Inside Collection (Textbook): Signals, Systems, and Society

Filters are devices which are commonly found in electronic gadgets. When you adjust the *bass* (low frequency) or *treble* (high frequency) settings on your MP3 player, you are adjusting the characteristics of a filter. A more technical name for a filter is a *linear system* . A filter is represented by a box having a single input (usually

We can denote the operation the filter has on the input using the following notation:

The types of filters we will consider in this book are *linear* and *time-invariant*.
A filter is time-invariant if given that

Equation Equation 2 is often referred to as the *superposition principle*. We can use linearity and time invariance to derive the mathematical operation which the filter performs on the input,

The signal *impulse response* of the filter. From time invariance, we have

Now we can use linearity to find the filter output when the input is

We can extend the linearity property further by noting that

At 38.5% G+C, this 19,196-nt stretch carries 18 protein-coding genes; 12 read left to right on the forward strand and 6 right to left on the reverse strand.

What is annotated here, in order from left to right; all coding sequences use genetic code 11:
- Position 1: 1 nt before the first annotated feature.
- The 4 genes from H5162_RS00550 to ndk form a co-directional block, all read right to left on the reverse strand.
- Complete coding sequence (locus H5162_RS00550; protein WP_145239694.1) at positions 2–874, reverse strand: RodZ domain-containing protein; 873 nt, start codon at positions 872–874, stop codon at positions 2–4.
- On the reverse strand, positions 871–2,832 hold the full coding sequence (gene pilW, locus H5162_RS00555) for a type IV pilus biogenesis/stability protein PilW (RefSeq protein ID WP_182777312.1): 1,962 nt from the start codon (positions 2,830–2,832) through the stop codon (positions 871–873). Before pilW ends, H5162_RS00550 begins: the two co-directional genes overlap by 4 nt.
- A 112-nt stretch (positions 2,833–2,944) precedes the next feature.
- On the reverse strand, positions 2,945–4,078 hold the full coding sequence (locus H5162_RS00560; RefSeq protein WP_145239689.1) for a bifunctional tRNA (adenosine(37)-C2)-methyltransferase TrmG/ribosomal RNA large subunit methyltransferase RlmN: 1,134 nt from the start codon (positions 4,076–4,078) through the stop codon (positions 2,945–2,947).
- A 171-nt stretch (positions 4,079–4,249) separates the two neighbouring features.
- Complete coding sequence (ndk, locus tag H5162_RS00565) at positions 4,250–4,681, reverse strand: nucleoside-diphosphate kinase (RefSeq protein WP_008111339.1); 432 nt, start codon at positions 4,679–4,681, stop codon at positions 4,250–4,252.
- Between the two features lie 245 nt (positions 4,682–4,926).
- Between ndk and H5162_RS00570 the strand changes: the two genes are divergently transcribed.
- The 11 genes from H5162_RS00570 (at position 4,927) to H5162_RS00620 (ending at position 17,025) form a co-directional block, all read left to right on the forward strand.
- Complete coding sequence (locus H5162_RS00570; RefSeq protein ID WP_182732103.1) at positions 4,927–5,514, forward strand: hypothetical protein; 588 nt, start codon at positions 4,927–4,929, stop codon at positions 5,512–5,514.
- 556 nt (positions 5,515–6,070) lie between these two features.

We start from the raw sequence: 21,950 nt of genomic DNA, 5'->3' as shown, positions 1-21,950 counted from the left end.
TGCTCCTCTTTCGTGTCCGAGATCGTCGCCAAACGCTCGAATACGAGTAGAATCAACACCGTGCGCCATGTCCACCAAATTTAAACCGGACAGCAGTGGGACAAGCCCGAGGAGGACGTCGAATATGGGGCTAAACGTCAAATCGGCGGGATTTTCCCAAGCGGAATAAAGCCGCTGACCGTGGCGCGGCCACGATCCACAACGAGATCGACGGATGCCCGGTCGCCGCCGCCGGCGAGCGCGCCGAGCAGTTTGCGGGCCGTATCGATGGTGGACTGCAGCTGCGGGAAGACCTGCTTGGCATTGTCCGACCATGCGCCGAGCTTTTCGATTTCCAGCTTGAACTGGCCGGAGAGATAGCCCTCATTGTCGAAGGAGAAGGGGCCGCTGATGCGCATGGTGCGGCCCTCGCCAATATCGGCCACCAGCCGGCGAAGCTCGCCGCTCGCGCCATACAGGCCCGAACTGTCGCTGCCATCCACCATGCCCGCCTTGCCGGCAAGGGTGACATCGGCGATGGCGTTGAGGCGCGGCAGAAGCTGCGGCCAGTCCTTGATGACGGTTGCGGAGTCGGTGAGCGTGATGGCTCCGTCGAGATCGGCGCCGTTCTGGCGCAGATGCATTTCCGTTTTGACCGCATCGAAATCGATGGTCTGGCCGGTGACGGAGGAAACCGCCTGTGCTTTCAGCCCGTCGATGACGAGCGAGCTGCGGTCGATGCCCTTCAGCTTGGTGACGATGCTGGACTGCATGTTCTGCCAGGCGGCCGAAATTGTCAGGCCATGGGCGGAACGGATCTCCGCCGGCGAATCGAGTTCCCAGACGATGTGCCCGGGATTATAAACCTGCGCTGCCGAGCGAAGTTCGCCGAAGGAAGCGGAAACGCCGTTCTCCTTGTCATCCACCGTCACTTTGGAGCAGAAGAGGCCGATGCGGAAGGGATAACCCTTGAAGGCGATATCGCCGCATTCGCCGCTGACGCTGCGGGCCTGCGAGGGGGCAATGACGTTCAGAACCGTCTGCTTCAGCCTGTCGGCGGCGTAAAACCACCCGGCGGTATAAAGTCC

where we can assume that the constants

Using the sifting property of the unit impulse in the right side of Equation 7 gives

So it follows that the filter performs the following operation on the input,

The integral in Equation 9 is called the *convolution integral*. A change of variables can be used to show that

which means that the order in which two signals are convolved is unimportant. A short-hand notation for convolution is

- « Previous module in collection Fourier Transform of Periodic Signals
- Collection home: Signals, Systems, and Society
- Next module in collection » Properties of Convolution Integrals